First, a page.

If you have done this, you will know there are many entries for the same user for the same role. GlideAggregate allows for a much faster building of the user list. Had GlideRecord been used for the users, our resultant script would have run many times slower. The performance difference is due to a large number of results that match compared to the small amount that is being sought. In my instance, I had 59 users that met the criteria, but across more than records.
The sub-second results 0. When looking at tables with even higher numbers, the increase can be more significant.This creates a variable called target which is a GlideRecord object for the incident table. The only parameter needed is the name of the table to be accessed.
The Fantastic g_form getReference Callback
This issues the query to the database. Each call to next would load the next record which you would process and do whatever you want to do. Describes the operators that can be used within an addQuery request. For additional information on the operators that are available for filters and queries, see Operators available for filters and queries.
These examples demonstrate how to perform various GlideRecord queries. For additional information see GlideRecord. In order to query a table, first create an object for the table. This object is called a GlideRecord. To process all records from the incident table, add the following script: target. But that is not the common case. Most of the time you actually want to retrieve a specific record or a specific set of records, and you have some criteria query conditions that define the records you want to obtain.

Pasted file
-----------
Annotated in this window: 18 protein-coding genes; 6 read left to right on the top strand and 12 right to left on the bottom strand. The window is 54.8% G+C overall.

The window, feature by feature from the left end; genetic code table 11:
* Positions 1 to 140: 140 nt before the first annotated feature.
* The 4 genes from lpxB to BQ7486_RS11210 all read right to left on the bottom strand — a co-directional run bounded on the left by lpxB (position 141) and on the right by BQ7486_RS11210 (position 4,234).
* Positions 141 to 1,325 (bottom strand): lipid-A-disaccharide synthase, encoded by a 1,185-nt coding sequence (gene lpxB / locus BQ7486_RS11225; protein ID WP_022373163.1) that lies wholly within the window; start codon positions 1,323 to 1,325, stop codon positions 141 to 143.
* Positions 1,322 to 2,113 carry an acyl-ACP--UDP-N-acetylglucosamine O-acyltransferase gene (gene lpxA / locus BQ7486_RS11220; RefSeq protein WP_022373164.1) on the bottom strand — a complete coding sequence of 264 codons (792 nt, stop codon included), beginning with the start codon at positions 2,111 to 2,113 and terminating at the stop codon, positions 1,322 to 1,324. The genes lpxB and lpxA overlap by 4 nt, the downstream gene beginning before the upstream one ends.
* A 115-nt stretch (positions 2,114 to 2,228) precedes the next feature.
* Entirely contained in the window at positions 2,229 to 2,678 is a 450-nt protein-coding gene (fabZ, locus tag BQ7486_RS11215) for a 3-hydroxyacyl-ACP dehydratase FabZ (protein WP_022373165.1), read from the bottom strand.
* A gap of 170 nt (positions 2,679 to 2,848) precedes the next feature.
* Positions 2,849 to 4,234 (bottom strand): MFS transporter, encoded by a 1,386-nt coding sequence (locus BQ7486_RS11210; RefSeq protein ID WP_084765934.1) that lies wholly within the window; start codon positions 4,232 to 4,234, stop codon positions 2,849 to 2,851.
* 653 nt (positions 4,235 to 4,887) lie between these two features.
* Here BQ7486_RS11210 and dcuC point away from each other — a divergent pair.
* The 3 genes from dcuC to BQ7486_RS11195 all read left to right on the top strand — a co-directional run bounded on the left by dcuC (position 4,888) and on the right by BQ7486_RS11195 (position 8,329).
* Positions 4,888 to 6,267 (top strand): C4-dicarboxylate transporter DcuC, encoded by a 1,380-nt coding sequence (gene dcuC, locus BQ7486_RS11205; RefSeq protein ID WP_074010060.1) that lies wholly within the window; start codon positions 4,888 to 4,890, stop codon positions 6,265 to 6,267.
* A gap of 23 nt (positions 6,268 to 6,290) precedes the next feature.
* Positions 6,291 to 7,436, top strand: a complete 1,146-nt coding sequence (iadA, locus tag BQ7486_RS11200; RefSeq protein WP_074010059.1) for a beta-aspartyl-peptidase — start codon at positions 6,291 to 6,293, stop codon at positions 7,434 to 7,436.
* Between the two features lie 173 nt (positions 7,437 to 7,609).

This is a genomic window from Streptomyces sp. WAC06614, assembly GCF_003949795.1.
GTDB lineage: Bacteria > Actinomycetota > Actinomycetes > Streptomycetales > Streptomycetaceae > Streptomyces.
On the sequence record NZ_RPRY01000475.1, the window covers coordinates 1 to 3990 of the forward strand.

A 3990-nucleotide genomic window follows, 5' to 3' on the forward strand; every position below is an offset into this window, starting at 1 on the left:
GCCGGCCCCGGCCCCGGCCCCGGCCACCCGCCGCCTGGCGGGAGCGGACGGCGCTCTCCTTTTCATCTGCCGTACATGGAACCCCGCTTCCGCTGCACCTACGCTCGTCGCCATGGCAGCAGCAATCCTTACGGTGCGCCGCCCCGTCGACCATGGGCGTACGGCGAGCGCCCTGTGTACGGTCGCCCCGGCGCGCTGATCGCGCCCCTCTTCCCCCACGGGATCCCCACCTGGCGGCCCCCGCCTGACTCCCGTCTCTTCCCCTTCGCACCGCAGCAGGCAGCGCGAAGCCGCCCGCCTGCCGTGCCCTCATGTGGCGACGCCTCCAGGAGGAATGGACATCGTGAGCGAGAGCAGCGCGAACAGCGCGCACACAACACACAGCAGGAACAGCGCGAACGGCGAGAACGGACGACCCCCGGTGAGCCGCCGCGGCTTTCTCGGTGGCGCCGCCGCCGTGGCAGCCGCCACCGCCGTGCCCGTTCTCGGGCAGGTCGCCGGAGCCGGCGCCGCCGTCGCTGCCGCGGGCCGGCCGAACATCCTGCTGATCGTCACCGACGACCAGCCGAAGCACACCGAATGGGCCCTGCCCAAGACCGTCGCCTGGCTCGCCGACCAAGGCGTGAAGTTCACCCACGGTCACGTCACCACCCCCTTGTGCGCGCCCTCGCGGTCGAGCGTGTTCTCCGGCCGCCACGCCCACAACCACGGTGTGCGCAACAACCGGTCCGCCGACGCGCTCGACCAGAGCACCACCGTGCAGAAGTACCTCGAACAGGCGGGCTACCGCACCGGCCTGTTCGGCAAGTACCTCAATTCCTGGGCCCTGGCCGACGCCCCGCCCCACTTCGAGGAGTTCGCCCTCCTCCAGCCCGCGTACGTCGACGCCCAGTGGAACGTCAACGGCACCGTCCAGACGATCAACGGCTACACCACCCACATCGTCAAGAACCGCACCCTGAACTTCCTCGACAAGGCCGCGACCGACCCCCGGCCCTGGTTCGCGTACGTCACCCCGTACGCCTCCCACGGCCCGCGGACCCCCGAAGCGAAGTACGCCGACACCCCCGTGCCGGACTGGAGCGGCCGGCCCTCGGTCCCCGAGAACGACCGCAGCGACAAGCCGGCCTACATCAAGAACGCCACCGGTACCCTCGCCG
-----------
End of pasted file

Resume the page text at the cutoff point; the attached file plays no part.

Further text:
For example, say you want to obtain all the incident records that have a priority value of 1. Here is the code that would accomplish that. Notice in the above code we added the line target. This is indicating that you only want the records where the priority field is equal to 1. We assume that the majority of queries that you will want to do will be equality queries, queries where you want to find records where a field is equal to a value.
Therefore we provide this format of the query and do not make you specify that you want an equals operation, we just assume it. In that case you have to provide us with the operator that you want to apply to priority and this is done by providing the operator in the addQuery request as is shown below.
Table 1. This operator does not retrieve empty fields. For empty values, use the operators "is empty" or "is not empty. The code example on the right, shows how to retrieve all configuration items that are classified as computers.